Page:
Genshiken anime review

Genshiken anime review
This is the story of college freshman Kanji Sasahara and his fellow members of the college club he joins, The Society for the Study of Modern Visual Culture (aka Genshiken), as he goes shopping for doujinshi, attends conventions and slowly but surely makes his way down the road to fandom.

What happened to this show? Genshiken(1,2) was arguably the wittiest anime sitcom of its time, deriding the stereotypes of anime fandom with the sharpest of jabs, but doing so with enough honest affection to encourage us to look at the reflection of ourselves within its characters and laugh. Genshiken 2 loses all of this. The sequel is a lot of things: university student slice-of-life, realistic romance, meticulous character analysis. It excels at none of these. What it isn’t is precisely what the first season excelled at: sharp, witty and scarily apt comedy that we, as anime fans, can readily relate to. This isn’t a terrible anime, but it’s impossible to watch this without comparing it to the original, and the original was so much more clever and funny than this. I know Genshiken as a franchise is capable of more than this because I’ve seen it with my own eyes.

It’s not like the first series of Genshiken was the ultimate comedy. There were a few minor knicks that are easily dismissed; however, it’s these very flaws of the first series that grow into major ones here. Genshiken never really had more than two consistently funny characters: Kasukabe and Madarame, but they were such immense screen presences and they appeared frequently enough that it was difficult to care that the other characters were boring archetypes or pushovers or thinly veiled wish fulfillment. In this series, Kasukabe and Madarame make way for the likes of Sasahara and Ohno, who simply do not have the same capacity for situation comedy as their predecessors. It leads to comedy that is, in a lot of cases, rather forced, or, at other times, potentially funny situations that fizzle due to the non-confrontational nature of these characters. The “new” characters (inverted commas since both appeared in earlier incarnations,) Oguie and Kuchiki are hit and miss respectively. Oguie’s self-denial of her otaku nature makes for a reasonable interesting character study but, more importantly, some hilarious moments. Kuchiki on the other hand is just annoying… there’s no real other way to put it.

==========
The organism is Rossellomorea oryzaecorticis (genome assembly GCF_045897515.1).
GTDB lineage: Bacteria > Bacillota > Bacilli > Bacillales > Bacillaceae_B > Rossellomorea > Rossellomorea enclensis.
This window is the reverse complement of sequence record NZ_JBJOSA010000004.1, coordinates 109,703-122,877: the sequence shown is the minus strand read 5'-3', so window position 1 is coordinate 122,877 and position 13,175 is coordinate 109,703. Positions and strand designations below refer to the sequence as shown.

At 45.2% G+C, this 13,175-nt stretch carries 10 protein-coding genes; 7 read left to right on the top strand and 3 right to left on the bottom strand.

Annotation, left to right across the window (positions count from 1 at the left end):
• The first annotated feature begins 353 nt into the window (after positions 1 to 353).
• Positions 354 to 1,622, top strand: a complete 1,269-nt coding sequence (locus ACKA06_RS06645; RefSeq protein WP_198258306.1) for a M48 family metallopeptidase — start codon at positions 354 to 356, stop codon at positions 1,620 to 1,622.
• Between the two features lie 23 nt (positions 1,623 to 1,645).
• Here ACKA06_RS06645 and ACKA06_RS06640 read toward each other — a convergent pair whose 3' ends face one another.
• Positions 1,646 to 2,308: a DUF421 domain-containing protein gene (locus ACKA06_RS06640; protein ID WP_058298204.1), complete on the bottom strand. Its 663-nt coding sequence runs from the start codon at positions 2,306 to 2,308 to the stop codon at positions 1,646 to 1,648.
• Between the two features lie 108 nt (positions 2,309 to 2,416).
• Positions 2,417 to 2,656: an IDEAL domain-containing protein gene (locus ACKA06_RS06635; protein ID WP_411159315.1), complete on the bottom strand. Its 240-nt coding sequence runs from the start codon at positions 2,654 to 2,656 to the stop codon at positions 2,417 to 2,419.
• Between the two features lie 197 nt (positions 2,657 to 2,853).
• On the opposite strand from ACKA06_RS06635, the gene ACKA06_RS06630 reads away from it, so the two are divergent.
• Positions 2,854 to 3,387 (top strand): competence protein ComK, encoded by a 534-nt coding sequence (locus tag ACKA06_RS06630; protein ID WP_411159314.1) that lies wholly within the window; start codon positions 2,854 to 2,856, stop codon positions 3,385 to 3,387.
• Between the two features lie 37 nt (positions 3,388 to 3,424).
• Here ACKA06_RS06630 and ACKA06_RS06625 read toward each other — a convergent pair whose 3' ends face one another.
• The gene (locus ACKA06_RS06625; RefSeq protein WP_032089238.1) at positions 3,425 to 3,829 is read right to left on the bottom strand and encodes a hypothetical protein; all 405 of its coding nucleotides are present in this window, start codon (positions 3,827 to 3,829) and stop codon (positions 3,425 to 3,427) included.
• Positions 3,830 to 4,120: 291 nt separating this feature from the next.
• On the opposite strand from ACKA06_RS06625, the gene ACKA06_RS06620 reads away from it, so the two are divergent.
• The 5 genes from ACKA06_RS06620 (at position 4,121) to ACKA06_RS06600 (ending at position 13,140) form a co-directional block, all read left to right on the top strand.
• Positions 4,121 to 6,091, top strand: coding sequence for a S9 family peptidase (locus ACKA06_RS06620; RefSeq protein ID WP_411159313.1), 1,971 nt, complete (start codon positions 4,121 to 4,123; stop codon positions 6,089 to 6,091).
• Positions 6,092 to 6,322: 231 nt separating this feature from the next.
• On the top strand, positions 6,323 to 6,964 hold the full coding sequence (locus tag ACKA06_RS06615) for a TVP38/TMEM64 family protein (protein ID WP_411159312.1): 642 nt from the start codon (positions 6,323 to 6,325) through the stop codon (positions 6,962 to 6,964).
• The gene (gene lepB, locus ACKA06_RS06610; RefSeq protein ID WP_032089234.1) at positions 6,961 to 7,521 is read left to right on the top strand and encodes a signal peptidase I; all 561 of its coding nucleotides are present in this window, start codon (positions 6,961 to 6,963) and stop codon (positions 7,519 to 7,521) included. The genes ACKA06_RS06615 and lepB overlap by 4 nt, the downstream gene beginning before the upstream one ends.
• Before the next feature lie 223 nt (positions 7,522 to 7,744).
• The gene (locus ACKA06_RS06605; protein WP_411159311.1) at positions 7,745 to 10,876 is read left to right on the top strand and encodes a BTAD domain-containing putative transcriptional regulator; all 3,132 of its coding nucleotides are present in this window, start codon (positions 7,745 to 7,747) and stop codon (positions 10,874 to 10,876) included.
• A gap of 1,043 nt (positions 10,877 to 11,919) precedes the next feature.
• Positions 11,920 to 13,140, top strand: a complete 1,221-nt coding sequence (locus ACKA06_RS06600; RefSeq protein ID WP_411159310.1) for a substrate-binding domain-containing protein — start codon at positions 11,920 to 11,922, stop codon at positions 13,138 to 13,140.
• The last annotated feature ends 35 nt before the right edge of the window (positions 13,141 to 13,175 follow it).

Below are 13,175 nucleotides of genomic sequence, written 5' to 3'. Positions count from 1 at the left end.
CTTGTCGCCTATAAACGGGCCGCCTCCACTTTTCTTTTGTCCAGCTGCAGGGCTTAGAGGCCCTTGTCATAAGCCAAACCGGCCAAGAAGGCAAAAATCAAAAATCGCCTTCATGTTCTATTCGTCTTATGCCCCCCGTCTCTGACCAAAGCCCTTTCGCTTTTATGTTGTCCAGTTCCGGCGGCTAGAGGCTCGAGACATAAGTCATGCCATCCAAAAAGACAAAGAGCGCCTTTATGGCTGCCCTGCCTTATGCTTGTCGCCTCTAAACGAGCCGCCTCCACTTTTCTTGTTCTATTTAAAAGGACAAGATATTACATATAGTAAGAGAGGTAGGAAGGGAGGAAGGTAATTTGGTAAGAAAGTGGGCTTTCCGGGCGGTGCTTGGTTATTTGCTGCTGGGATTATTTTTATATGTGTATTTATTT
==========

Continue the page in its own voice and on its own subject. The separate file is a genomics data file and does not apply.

Genshiken 2 takes a slightly differing approach to its predecessor on a number of aspects, and almost all of them are for the worse. Sasahara’s character comes under some pretty intense scrutiny, which is something I would welcome under most circumstances, but the overall blandness of his character makes the whole thing so laboured and makes him pretty difficult to truly care about. I realize he’s supposed to be a caricature of the average anime fan, but it seems that the aspect of that concept they’ve emphasized with his character is that word “average”. I mean, I’ve met anime fans. They’re generally not this boring. There’s a greater openness towards sex, which is worth handling since it’s such a prominent part of otakuism (as most who have been in the game for a bit of time will have almost certainly have noticed) but the crude way with which Genshiken 2 handles it impairs what could have been some of the funnier moments and commentaries. One episode in particular deals heavily with the yaoi fixation and… well, needless to say, I didn’t particularly enjoy it.

There’s nothing special in the music or animation without either being terribly bad… just like the comedy. The OP sequence does deserve special mention, though, for being one of the most derivative sequences ever in anime. I realize the whole thing was supposed to be parody, but parody loses its meaning when it sticks so closely to the conventions it’s attempting to make fun of. Ultimately, Genshiken 2 isn’t the worst comedy around, but setting one’s expectations based on the first series is a formula for disappointment.

Better than review, is a Trailer video of: Genshiken. Watch it now:
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